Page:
In particular, it was not possible to introduce a series of individual qualifying to determine six teams. There was simply no time to carry on such matches, and the developments of the Coronavirus crisis including the increasing travel restrictions worldwide, did also made such a solution impossible to be implemented.

It was not AASF’s intention to cancel the qualifying event. the decision was taken due to extraordinary circumstances, which [are] beyond the control of AASF and the Organizing Committee.

Moreover, I would like to note that all participants of the Asian Water Polo Championship supported this decision of the AASF. It appears that only the Iran Swimming Federation did not recognize the decision—and the risks of this worldwide epidemic crisis.

It should be noted that more than 100 other sporting competitions have already been canceled or postponed in mainland China, as well as in other countries of Asian region and even in Europe. Today many international federations faced difficulties in holding qualifying championships for the Tokyo 2020 Olympic Games.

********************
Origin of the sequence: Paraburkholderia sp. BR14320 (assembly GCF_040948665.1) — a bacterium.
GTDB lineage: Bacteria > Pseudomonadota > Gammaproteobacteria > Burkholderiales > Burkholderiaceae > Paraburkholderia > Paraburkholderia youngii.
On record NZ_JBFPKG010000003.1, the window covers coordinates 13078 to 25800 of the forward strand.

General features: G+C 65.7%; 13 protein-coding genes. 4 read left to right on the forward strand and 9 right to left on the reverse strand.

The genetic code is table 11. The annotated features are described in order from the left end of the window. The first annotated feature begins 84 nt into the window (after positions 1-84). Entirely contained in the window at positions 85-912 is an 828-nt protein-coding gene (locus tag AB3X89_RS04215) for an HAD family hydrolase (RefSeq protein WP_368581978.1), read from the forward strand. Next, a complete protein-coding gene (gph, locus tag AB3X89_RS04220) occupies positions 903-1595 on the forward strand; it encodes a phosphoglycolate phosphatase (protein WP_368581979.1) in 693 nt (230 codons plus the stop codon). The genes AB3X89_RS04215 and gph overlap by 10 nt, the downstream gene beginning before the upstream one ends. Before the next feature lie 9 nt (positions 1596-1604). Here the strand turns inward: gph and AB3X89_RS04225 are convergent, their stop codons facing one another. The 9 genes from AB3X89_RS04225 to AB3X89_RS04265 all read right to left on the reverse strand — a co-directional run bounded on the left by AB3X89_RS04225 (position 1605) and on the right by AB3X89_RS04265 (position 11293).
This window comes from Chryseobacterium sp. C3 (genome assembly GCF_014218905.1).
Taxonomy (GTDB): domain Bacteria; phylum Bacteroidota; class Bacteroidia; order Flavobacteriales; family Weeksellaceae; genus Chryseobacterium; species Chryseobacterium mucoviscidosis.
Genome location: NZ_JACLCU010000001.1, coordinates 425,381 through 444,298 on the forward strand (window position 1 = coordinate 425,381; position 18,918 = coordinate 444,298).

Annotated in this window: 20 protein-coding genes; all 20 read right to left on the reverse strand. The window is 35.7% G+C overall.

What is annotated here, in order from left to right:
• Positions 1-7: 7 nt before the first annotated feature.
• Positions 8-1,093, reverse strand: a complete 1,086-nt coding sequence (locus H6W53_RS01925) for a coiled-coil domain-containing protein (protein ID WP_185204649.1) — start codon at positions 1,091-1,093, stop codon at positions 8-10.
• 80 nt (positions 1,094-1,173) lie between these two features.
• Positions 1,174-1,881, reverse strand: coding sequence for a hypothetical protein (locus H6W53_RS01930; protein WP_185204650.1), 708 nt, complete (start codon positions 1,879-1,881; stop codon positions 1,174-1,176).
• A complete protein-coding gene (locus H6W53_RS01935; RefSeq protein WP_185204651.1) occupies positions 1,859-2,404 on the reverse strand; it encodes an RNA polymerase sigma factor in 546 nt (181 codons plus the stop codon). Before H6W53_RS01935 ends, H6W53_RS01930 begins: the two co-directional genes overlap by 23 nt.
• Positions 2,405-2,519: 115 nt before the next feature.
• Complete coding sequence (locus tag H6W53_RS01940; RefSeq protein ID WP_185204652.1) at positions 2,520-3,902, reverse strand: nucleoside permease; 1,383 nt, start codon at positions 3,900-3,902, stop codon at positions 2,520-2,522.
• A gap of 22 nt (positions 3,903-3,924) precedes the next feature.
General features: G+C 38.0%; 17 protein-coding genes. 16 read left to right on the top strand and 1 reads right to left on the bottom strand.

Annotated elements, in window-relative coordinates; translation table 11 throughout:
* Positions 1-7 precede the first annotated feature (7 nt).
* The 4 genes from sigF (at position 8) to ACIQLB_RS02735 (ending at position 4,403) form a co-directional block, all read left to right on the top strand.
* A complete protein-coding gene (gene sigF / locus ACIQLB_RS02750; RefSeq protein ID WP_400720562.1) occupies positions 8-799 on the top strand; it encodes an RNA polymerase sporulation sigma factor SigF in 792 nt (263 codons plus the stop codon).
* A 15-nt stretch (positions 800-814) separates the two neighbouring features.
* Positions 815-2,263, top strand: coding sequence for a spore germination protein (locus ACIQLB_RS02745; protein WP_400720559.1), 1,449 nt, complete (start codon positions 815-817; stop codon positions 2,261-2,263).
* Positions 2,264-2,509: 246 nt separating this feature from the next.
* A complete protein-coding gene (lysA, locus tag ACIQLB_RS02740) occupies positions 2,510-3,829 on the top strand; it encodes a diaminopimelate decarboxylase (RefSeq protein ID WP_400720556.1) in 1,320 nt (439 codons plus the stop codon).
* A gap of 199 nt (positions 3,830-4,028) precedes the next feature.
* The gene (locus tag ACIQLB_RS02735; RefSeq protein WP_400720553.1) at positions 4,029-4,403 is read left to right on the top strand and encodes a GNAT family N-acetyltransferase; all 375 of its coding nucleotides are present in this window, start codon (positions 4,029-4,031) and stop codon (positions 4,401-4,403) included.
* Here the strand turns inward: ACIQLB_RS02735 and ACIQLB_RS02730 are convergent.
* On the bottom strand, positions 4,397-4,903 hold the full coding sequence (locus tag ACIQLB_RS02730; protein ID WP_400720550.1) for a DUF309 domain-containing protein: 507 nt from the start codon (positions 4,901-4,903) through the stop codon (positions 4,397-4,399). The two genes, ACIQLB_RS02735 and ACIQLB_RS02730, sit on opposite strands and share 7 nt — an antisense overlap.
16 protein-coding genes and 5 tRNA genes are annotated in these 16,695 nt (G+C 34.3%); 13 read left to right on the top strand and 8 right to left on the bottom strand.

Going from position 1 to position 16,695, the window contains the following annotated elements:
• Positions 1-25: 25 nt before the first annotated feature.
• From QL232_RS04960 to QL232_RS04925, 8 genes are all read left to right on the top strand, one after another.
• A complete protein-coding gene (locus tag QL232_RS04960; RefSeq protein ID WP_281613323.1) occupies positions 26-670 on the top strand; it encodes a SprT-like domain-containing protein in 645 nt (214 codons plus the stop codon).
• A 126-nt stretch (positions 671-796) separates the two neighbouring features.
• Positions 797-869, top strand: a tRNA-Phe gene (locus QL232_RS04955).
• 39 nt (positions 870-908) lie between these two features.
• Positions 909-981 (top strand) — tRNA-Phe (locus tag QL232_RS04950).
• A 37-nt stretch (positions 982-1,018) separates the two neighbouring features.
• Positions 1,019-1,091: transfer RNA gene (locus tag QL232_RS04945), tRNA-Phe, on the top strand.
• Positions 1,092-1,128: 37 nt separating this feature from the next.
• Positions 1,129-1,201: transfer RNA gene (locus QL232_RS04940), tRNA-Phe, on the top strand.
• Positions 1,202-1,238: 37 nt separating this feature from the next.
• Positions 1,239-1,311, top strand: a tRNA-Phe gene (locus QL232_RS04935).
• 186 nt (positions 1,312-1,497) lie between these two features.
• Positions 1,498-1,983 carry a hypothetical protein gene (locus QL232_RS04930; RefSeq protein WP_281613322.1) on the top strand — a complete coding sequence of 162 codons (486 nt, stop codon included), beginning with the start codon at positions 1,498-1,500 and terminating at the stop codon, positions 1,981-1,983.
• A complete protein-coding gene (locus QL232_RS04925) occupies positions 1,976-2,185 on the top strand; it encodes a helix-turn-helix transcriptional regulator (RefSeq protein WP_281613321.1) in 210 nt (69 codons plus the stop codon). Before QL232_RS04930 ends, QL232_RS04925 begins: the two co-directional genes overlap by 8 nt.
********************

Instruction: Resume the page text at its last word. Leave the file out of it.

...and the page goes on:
– How was the decision to cancel made? Is it because the Chinese athletes were at risk for the coronavirus? Or, was the Kazakh government concerned that bringing in people outside the country is what posed a risk?

As you are aware, the situation with Coronavirus is very difficult, and since Kazakhstan is bordering with China, the Government had to adopt additional protective measures to prevent the spread of Coronavirus in Kazakhstan.